Sunday, July 13, 2014

the button that would keep us there

“Our mothers wore dresses -- slim at the waist, skirts flaring”

I don’t read a lot of poetry, and much that I do read is soon left behind.  But sometimes I’m lucky enough to find a poem I really like.  It seems extraordinarily true, or well-said, or beautiful, or thoughtful, and when I read it again the next day it's just as good.
We wore dresses "so white they dazzled even the grainy eye of the camera"

Such a poem
 appeared a few days ago at The Writer’s Almanac.  It was about photography -- about how we take photos hoping to fix, set, make fast certain moments in our lives.  This seems to be a reflex, almost instinctual, perhaps something as deep as fear of death or desire for immortality.
"Everyone we knew was young then."

Or maybe we're writing our stories.  If so, then we should hold tightly those memories that fit the tales we were told as children, to overshadow disappointments that intervene.

"we looked down into the viewfinder to
press the button that would keep us there,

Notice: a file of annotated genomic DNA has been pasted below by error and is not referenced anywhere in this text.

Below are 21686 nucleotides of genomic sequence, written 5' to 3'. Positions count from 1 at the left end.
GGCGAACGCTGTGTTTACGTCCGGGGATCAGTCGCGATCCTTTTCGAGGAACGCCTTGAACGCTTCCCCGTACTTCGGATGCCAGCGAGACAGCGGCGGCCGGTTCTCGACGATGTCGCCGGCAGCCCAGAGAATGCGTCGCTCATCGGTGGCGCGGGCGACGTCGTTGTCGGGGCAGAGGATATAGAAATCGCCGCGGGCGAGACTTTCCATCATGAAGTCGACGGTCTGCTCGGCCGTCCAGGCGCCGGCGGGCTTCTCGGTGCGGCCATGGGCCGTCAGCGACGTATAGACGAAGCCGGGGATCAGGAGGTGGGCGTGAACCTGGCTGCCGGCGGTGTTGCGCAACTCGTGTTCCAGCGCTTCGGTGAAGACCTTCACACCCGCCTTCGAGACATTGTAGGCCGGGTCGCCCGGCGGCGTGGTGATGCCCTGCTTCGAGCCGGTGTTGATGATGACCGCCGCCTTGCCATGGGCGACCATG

as if we already knew that this was
as good as it was ever going to get"
"that was the last perfect season"

The poem is The Last Perfect Season by Joyce Sutphen.


  1. Thanks for sharing that lovely poem, Hollis. I'm quite envious of people that can remember poetry and wished that it was still part of English classes when I was at school. Great photos too!

  2. Excellent! Thanks for pointing me at this from the tree news blog post. You really WERE there under the redwood tunnel!
    And some of your pictures remind me of my childhood clothes in the 1960s...
    That poem is very sad - such nostalgia for lost innocence etc.
    All the best :)

    1. Thanks, Pat, for taking a look at the post. I'm glad your tree news prompted me to reread it. I agree the poem sad--in some ways quite sad for me as my parents' life became pretty difficult later on. But I find it helpful to look back on the good times.
      Best wishes!